Unfortunately, there are times when we are forced to leave our puppies for longer periods of time. However, it is important to note that using pee-pads directly on the floor should be avoided at all cost. This confuses your puppy down the road when he comes into contact with something similar (aka a rug) that it is not appropriate for him to urinate on. Consider having a friend stop by our hiring a dog walker to help keep your puppy on a good schedule.
Using these techniques, most puppies can be successfully house trained. To be effective, however, all steps must be followed simultaneously and consistently.
The socialization period is the most influential learning period of a dog’s life, forming the foundation of all future learning. It usually ranges from 3 to around 16 weeks of age. A fear period has been documented to occur between 8-10 weeks of age. Traumatic experiences to stimuli that induce fear during this period may be generalized and produce lifelong aversion responses. Puppies should not be shipped during this period, elective surgery should be put off and veterinary visits should be made positive with treats. Proper socialization decreases chances of common behavior problems like aggression towards dogs and people, fear of people, places, and things, and anxiety related problems.
To help puppies become comfortable, confident and emotionally stable adult dogs, they must be properly socialized before 16 weeks of age. Physical and emotional stability and learning are enhanced through positive exposure to novel experiences during early development. Lack of an experience during this time is just as detrimental as a bad experience. It is important to discuss where your pet should be socialized with your veterinarian prior to going out into the world. While we do want your pet to have positive experiences we also have to avoid places that have the ability to harbor serious diseases (like dog parks or heavily populated areas in apartment complexes).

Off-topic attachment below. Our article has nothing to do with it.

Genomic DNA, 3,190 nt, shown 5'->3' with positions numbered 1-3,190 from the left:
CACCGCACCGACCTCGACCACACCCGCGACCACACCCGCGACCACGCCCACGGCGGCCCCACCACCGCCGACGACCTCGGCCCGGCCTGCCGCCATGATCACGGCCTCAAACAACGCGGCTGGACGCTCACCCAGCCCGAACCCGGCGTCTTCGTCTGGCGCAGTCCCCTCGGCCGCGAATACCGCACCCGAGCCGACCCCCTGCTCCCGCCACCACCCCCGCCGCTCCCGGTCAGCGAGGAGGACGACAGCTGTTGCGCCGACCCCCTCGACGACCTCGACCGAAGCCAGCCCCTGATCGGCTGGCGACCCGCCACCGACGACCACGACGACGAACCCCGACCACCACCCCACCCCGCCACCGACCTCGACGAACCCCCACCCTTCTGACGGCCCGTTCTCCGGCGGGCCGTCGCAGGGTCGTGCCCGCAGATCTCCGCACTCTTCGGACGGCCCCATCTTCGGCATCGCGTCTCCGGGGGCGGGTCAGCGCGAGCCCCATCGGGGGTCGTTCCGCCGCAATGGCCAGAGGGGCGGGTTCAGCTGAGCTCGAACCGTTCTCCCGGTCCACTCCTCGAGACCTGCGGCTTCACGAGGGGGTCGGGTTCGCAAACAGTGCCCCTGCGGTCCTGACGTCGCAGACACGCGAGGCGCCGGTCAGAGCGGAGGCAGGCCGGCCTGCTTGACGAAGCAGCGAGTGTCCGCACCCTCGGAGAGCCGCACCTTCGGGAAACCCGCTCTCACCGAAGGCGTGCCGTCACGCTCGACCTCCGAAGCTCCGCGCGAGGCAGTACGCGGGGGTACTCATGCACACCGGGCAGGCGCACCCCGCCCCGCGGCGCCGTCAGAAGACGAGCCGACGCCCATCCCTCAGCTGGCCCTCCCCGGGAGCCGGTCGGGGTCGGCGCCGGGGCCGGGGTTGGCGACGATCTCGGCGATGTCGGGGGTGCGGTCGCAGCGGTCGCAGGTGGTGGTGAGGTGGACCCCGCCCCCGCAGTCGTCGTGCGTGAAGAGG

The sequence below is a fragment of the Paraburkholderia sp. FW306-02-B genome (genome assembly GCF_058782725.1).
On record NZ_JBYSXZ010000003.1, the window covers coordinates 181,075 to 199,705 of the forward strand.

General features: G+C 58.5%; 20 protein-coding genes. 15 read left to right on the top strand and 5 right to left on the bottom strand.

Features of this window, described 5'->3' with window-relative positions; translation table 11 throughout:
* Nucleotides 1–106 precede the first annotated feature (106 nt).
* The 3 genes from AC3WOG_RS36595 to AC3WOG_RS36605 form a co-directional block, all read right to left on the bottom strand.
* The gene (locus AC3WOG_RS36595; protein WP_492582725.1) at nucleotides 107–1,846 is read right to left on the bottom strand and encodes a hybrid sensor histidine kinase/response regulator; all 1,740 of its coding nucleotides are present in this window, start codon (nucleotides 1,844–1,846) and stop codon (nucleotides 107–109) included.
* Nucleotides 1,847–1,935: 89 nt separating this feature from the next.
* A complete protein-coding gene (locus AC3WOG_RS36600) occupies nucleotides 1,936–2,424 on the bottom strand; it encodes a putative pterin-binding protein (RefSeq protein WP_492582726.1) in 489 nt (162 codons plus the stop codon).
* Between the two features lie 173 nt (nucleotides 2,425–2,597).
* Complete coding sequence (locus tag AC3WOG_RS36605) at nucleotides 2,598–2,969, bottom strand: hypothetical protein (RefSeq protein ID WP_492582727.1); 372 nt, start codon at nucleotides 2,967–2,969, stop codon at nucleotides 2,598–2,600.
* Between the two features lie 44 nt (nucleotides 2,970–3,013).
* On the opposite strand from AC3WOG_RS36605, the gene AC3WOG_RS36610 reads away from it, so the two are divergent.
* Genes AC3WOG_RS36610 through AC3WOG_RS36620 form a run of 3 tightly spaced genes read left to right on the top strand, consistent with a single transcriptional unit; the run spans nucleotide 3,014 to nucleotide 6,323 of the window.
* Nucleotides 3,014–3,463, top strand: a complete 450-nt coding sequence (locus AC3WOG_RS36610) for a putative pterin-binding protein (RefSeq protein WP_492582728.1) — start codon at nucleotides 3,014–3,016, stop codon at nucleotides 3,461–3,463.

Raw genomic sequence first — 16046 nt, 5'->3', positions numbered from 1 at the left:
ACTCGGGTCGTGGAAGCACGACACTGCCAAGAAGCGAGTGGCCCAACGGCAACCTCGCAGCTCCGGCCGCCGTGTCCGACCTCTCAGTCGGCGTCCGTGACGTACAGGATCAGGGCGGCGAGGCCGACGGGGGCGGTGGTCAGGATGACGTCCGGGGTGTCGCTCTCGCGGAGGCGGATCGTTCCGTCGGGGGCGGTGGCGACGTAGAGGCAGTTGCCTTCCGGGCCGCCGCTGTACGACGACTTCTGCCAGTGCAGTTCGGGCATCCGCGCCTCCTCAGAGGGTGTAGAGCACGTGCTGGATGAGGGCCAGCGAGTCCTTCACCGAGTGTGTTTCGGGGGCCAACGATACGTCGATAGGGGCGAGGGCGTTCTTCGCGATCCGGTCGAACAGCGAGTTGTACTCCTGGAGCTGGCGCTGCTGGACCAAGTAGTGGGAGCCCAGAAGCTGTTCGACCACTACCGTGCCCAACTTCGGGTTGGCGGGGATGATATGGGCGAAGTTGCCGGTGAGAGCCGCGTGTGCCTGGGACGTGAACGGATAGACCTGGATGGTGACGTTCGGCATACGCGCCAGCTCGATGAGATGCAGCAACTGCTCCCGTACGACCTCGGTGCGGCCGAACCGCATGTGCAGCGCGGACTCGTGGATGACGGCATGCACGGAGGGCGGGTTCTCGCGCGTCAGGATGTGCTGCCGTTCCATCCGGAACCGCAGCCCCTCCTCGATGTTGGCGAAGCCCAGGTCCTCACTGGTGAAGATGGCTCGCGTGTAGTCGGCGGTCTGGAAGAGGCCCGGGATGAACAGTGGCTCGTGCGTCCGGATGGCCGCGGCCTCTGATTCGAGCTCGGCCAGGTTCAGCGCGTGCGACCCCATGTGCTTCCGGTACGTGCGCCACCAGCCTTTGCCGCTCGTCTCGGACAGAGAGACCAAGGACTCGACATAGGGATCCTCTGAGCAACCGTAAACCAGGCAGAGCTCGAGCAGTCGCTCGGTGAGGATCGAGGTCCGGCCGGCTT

So how do you start to properly socialize your puppy?
Select areas, people and pets that you know will be a positive experience for your puppy.
Avoid areas with too many people, noises or pets at first, or allow them to observe at a distance while you are offering treats. We need to establish a baseline of positive experiences before pushing the limits. There is a socialization checklist provided in the attachments. The most important thing before doing these exercises is to be familiar with signs of fear in your puppy so that you can either modify the situation or offer higher quality treats when those signs occur.
Use treats liberally.
If you notice your puppy starting to withdraw or become fearful (see attachment on signs of fear in dogs) do not give verbal encouragement and do not reprimand your puppy. This can potentially reinforce the fear response. Instead let your treats do the talking. This will allow your puppy to make a positive connection (treats) with the issue causing fear.
Allow your puppy to investigate at his own pace.
Forcing a puppy to investigate areas, people or things may increase the fear of those objects. It is best to let them explore and reward them for doing so with treats.
Consider enrolling your puppy in a good puppy socialization class.
This is different from obedience training in that it starts very early (8 weeks) and focuses on play, handling and creating numerous positive interactions with dogs, people and objects. It “vaccinates” against common behavior problems.
We know you may want to look for a trainer or group classes for your pup. Click here to view an article that can help you choose the right trainer. Please call us if you have any behavior questions. Call us early, as the longer the unwanted behavior goes on the longer it can take to correct!
Here are some additional great resources for puppy introduction:
Puppy Start Right: Foundation Training for the Companion Dog by Kenneth Martin, DVM and Debbie Martin, RVT, VTS, CPDT-KA, KPA CTP
Decoding Your Dog: The Ultimate Experts Explain Common Dog Behaviors and Reveal How to Prevent or Change Unwanted Ones by American College of Veterinary Behaviorists, Horwitz, Debra F., Ciribassi, John and Dale, Steve (Jan 7, 2014)